What is it about?

This paper explores how humor is used in Covid-19 directive signs to convey directive messages. The signs analyzed are from a district in Berlin and are focused on communicating hygiene rules and proper social behavior during the reopening of local businesses after the initial lockdown in 2020. The signs combine multiple languages, graphics, and references to create two main effects: firstly, they convey hygiene measures, and secondly, they aim to build a sense of community among various audiences. This is achieved by using humor that draws on specific cultural references and requires a certain level of cultural knowledge. The signs go beyond simple instructions for the general public and are designed for specific groups, reflecting the diverse and fragmented nature of Berlin's public spaces.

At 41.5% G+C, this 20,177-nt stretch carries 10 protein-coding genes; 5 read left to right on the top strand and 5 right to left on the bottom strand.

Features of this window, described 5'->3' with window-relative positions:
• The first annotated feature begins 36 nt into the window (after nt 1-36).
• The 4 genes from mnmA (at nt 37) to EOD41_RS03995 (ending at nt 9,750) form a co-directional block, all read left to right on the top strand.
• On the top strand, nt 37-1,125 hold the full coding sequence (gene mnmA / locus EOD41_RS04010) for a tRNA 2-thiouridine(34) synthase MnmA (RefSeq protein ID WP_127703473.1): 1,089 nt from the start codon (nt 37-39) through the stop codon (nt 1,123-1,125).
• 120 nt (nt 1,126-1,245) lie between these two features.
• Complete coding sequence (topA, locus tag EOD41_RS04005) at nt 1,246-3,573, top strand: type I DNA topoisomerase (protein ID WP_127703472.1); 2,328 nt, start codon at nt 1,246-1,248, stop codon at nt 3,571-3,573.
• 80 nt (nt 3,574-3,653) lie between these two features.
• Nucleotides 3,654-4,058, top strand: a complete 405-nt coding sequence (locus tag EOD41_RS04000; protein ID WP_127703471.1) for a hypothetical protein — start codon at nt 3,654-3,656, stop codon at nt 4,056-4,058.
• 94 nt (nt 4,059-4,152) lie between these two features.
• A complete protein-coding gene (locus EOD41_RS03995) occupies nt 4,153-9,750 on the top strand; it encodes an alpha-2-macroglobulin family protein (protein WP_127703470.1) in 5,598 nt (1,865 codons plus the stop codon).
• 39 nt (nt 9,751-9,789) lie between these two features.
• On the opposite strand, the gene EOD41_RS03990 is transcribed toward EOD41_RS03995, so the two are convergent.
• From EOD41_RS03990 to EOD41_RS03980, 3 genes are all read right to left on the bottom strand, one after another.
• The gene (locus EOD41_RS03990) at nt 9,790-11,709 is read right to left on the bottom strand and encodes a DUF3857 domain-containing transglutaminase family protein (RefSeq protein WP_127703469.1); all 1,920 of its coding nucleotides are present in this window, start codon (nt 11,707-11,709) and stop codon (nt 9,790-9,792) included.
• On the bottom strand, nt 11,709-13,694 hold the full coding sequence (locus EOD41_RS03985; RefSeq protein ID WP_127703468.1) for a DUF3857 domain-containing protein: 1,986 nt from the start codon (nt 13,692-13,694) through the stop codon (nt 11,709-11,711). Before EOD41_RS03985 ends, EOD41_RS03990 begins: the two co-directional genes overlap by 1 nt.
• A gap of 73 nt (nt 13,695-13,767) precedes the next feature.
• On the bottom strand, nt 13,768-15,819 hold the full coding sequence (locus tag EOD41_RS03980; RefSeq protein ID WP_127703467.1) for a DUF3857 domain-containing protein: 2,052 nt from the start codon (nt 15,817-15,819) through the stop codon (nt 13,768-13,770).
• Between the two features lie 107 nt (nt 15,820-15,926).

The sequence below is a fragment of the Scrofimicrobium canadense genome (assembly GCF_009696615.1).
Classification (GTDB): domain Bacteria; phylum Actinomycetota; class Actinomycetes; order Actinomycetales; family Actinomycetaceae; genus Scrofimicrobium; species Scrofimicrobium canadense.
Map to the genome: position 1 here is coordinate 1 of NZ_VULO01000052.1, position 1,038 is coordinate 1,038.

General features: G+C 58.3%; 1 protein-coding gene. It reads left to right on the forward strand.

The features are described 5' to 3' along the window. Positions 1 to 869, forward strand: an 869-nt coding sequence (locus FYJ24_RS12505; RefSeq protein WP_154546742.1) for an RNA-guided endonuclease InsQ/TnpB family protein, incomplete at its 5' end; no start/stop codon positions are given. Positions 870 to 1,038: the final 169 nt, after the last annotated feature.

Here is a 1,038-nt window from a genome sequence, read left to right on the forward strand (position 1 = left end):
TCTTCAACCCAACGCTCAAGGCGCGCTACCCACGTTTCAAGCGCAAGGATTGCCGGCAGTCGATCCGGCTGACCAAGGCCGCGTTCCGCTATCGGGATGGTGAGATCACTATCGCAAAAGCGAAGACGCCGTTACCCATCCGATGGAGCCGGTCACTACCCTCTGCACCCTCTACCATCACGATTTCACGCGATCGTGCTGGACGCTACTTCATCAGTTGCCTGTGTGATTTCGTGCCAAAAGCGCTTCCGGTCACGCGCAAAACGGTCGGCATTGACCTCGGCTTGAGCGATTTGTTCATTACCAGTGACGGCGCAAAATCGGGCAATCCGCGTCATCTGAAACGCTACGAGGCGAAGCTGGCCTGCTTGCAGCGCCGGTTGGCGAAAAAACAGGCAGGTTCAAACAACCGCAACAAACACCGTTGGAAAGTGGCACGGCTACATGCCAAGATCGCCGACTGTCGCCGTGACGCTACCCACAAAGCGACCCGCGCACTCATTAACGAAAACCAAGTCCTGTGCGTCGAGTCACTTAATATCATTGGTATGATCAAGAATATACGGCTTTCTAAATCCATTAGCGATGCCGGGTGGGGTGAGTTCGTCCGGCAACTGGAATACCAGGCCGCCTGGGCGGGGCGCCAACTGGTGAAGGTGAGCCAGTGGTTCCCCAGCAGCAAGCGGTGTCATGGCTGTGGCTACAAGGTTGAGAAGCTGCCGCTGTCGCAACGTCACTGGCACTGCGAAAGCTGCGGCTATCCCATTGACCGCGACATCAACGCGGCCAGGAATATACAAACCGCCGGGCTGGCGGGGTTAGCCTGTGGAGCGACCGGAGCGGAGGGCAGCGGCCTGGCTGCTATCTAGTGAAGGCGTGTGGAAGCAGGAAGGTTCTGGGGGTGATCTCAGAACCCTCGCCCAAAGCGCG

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Why is it important?

The findings show how humorous signs foster community-building among different audiences while not losing their directive message. This aspect is crucial for promoting a sense of local belonging and collective responsibility during challenging times, such as a global pandemic.

Read the Original

This page is a summary of: Pragmatic functions of humor in Berlin’s directive Covid-19 Signs, Pragmatics and Society, July 2023, John Benjamins,
DOI: 10.1075/ps.22010.val.
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